4 Times Companies Dealt With PR Disasters In an Inspiring, Refreshing Way
When it comes to business, public relations are critical. If the public doesn’t look too fondly on you, you’re probably
When it comes to business, public relations are critical. If the public doesn’t look too fondly on you, you’re probably on the downswing– unless you do something about it.
Sometimes, though, companies get slammed with PR crises that threaten to steamroll the entire business straight into bankruptcy (or, at the very least, put a very large and permanent dent in it). The current Facebook scandal with Cambridge Analytica is a textbook example.
Unfortunately, more often than not, businesses don’t handle these moments of crisis very well. Leadership doesn’t always immediately take damage-control steps, and it doesn’t always focus on sending a message of concern and empathy. As a result, people can quickly lose faith in the brand.
But what happens when a company deals with a PR crisis with transparency and openness? When it expresses a sense of humanity? Sometimes, we can be pleasantly surprised.
PR is premised on truth, trust, and transparency.
– Richard Edelman
There have been a lot of big PR crises over the past few decades, but only a few companies have dealt with them in a refreshing and inspiring way. We’ve rounded up four great examples of crisis management below.
Editor’s note: Keep in mind that this article is meant to highlight different cases of crisis management, not to convey that the behaviors of the companies mentioned are always exemplary.
1. Apple VS. the U.S. government
The most recent PR crisis on our list, Apple versus the US government, was about as epic as it sounds. However, the entire reason this one worked out for Apple was because Apple didn’t ultimately make it about Apple against the government.
In 2016, based on the Justice Department’s request, a federal judge ordered Apple to assist the FBI in unlocking an encrypted iPhone that was used by Syed Farook, the perpetrator of the 2015 San Bernardino terrorist attack.
Apple’s response was that, while possible, doing so would open the encryption-cracking software to vulnerability and potential hackings, in addition to creating a dangerous precedent for tech companies when dealing with government orders.
Apple’s tussle with the FBI ended after weeks of debate, but the fact that the backlash was minimized is remarkable.
So, how did Apple do it? As I mentioned earlier, it didn’t make it about “us versus them” like it could have. Instead, the company immediately opened up to the public about the issue, explaining openly why it was resisting the request.
Apple turned the fight from being about Apple vs. the government to being about Apple and the millions of consumers concerned about their privacy vs. the FBI.
2. Johnson & Johnson’s cyanide capsules
This is one of the most severe PR crises in recent history. In 1982, seven people died after consuming Tylenol capsules that someone had poisoned with cyanide. Unfortunately, the killer was never caught.
Johnson & Johnson, who own Tylenol, responded in a way that put their customer’s safety first and showed compassion over profit. The company immediately pulled a whopping 31 million bottles of Tylenol off the shelves of grocery stores and pharmacies throughout the country, and halted all production and advertising until the problem was solved.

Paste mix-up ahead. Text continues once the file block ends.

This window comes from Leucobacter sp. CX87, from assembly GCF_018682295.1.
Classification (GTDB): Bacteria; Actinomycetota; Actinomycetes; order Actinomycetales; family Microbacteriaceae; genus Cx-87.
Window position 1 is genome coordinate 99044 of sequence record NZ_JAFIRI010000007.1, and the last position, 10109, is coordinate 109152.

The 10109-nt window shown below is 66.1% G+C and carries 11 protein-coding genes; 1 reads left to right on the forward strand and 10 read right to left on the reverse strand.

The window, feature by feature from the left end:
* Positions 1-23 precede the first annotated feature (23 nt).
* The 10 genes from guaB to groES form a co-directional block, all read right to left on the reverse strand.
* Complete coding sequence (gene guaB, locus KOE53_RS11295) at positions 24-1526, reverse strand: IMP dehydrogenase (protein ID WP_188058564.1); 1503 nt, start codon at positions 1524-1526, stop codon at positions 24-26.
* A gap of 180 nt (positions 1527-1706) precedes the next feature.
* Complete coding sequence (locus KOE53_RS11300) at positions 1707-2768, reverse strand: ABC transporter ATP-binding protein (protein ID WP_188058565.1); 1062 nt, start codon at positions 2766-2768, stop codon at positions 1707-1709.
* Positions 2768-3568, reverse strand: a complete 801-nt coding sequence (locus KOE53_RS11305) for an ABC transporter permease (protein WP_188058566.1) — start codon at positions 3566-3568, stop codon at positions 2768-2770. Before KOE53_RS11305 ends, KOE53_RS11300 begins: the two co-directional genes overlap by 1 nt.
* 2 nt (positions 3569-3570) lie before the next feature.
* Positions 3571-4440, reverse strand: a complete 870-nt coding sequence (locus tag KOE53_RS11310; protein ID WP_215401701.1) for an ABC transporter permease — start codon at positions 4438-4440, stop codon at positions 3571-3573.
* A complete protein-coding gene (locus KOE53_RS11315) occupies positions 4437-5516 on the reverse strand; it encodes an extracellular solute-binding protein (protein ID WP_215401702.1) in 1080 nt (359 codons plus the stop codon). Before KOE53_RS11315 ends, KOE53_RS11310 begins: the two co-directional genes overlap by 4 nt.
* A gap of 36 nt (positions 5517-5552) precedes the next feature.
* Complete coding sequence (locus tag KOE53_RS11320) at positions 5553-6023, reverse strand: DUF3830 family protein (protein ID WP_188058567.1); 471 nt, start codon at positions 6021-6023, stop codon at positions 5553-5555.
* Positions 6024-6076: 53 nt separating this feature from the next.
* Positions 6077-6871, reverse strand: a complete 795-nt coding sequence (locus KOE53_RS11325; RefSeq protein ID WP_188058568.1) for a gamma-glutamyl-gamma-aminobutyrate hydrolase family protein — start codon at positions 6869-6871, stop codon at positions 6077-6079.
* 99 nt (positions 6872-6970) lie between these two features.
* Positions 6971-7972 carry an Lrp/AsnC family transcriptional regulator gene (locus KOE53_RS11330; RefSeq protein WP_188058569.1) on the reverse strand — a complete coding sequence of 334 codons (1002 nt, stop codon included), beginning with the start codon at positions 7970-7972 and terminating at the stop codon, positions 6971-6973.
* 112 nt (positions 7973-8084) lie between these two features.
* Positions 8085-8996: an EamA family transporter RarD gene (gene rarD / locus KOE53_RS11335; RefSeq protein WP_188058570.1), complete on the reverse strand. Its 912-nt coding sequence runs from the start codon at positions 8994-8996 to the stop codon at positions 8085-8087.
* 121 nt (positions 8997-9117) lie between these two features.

They also cooperated fully with the FBI, FDA, and Chicago police department to help find the killer, offering a $100,000 reward.
After the crisis settled, Jonhson & Johnson introduced tamper-resistant packaging to its Tylenol products, ensuring their customer’s safety moving forward in addition to offering country-wide coupons.
3. Odwalla Foods E.coli outbreak
In 1996, Washington state health officials released information linking a recent E.coli outbreak with Odwalla’s apple juice. As a result of the outbreak, one child died and more than sixty people became sick.
So, what did Odwalla do? CEO Stephen Williamson took full blame and not only recalled all Odwalla products that contained juice of any kind– costing the company roughly six-and-a-half million dollars, but also promised to pay all the medical costs of those affected.
As the events unfolded, Odwalla updated the public on a daily basis with press briefings, newspaper ads, and a website where anyone could get the latest information on the issue. The company eventually fixed the contamination issue and further improved its safety standards.
In the end, while Odwalla took a major hit, the company was able to survive, later being purchased by the Coca-Cola company.
Thoughts with all @virgingalactic & Scaled, thanks for all your messages of support. I’m flying to Mojave immediately to be with the team.
– Richard Branson (@richardbranson) tweet on October 31, 2014
Some things need explanation. Some speak for themselves. The tweet above, from Richard Branson himself, is virtually all that needs to be said to explain why this is easily one of the most refreshing and inspiring responses to a PR crisis ever.
In 2014, a Virgin Galactic test flight went horribly wrong, killing one pilot and seriously injuring the other.
Facing a potentially huge PR nightmare, Branson didn’t waste a second before expressing his concern and taking steps to be with his team. He didn’t meet with his executives to figure out how they’d respond to the crisis, he responded to it like a compassionate human being.
Branson went on to write an extended blog post on the event later that day, clarifying the details of what had happened, further cementing his reputation as one of the coolest CEOs ever.